Schumann: Violin Sonata #2 In D Minor, Op. 121 - 3. Leise, Einfach (Etwas Lebhafter, Etwas Bewegter, Tempo Wie Vorher)
Schumann: Violin Sonata #2 In D Minor, Op. 121 - 4. Bewegt
Bartók: Sonata For Solo Violin, SZ 117 - 1. Tempo Di Ciaccona
Bartók: Sonata For Solo Violin, SZ 117 - 2. Fuga, Risoluto, Non Troppo Vivo
Bartók: Sonata For Solo Violin, SZ 117 - 3. Melodia, Adagio
Bartók: Sonata For Solo Violin, SZ 117 - 4. Presto
Schumann: Kinderszenen, Op. 15 - 1. Von Fremden Ländern Und Menschen
Schumann: Kinderszenen, Op. 15 - 2. Kuriose Geschichte
Schumann: Kinderszenen, Op. 15 - 12. Kind Im Einschlummern
13, Der Dichter Spricht
Bartok: Violin Sonata No.1 Sz.75 (1921) - I. Allegro Appassionato
Kreisler: Schön Rosmarin
“…for…the performances that make this Berlin concert absolutely indispensable are the two Bartók sonatas. The First Sonata… reaches fever pitch in the finale where Kremer swings in on a glissando and the two go hell for leather as one racy folk-style motif follows another. The first CD concludes with one of the finest ever recorded performances of Bartók's Solo Sonata, Kremer calling on his full repertoire of violinistic devices which include, in addition to the many called for in the score, a mastery of tonal colouring and a rhythmic grip that at times seem to transcend the limitations of the instrument.”
“…what the Bartók in particular offers over and above their fine previous version is a sense of music-making caught on the wing. …the playing here is spectacularly vivid and assured. …above all there is Argerich in Schumann's Kinderszenen. Since she has all but given up playing solo works in public, her admirers will want to seize the opportunity of hearing this performance shot through with characteristic spontaneity.”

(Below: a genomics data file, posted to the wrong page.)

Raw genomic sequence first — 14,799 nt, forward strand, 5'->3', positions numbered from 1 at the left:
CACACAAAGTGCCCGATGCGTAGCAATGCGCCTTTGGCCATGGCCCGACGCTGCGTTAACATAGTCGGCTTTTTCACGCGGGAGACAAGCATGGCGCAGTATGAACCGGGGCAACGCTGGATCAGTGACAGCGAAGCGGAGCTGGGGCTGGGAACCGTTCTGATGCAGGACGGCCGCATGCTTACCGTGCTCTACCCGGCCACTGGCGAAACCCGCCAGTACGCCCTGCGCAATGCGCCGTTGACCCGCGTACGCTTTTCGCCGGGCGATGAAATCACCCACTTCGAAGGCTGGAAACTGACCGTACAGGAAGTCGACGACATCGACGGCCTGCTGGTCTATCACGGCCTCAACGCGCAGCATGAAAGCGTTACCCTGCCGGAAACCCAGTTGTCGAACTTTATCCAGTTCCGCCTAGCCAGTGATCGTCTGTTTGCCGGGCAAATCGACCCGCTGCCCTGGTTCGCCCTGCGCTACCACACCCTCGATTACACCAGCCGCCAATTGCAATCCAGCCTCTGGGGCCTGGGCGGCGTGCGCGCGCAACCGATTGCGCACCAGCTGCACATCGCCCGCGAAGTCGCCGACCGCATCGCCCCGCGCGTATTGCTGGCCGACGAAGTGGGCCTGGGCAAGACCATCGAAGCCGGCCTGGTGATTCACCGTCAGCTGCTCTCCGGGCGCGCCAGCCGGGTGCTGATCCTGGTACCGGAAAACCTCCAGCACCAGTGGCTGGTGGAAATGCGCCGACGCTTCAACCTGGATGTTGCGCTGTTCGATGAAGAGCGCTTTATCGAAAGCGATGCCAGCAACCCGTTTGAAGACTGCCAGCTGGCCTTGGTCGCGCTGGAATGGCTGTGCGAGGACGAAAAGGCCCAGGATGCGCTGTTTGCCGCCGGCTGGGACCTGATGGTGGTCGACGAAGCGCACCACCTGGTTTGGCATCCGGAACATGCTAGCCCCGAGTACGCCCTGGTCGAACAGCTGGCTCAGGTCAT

10th June 2009
“The electricity of a live occasion surges through this recital of Bartók and Schumann, which Gidon Kremer and Martha Argerich gave at Berlin’s Philharmonie in December 2006.”
3rd May 2009
“One of the greatest recitals I ever reviewed for this paper was given by the duo of Gidon Kremer and Martha Argerich and here they are some two decades later in another live recital from Berlin that shows them still at the height of their astounding powers. The coupling of Schumann and Bartók may seem odd, but both are dense, complex composers. Each player offers a solo as well as duos: the highlights are Argerich's solo, Schumann's Kinderszenen, full of the most aching, subtle rubato; and the duo's Bartók Violin Sonata No 1, with its hair-raising, stop-start finale - it's earthy and exciting. As a sugary reward, there are two delectable Kreisler encores.”
24th April 2009
“The excitement is irresistible and their account of the first Bartók sonata is exceptional, too, balancing rhythmic drive against rhapsodic expressiveness. Each of them also has a work to themselves. Kremer gives a fabulously assured account of Bartók's solo-violin Sonata, while Argerich plays Schumann's Kinderszenen.”
“There are dazzling moments here, such as Kremer's bravura tackling of Bartók's Sonata for Solo Violin, where the astringent harmonies, bordering on dissonance, of the opening Tempa di ciaccona give way gradually to the dissipated state of the lyrical Melodia and then the animated Presto.”
17th April 2009
“Listening to Argerich, you pant for more from her: more concerts, more solo performances. But we handle endangered species with kid gloves. Except when we applaud — which the Berlin audience does, repeatedly.”
Click on any of the works listed above for alternative recordings.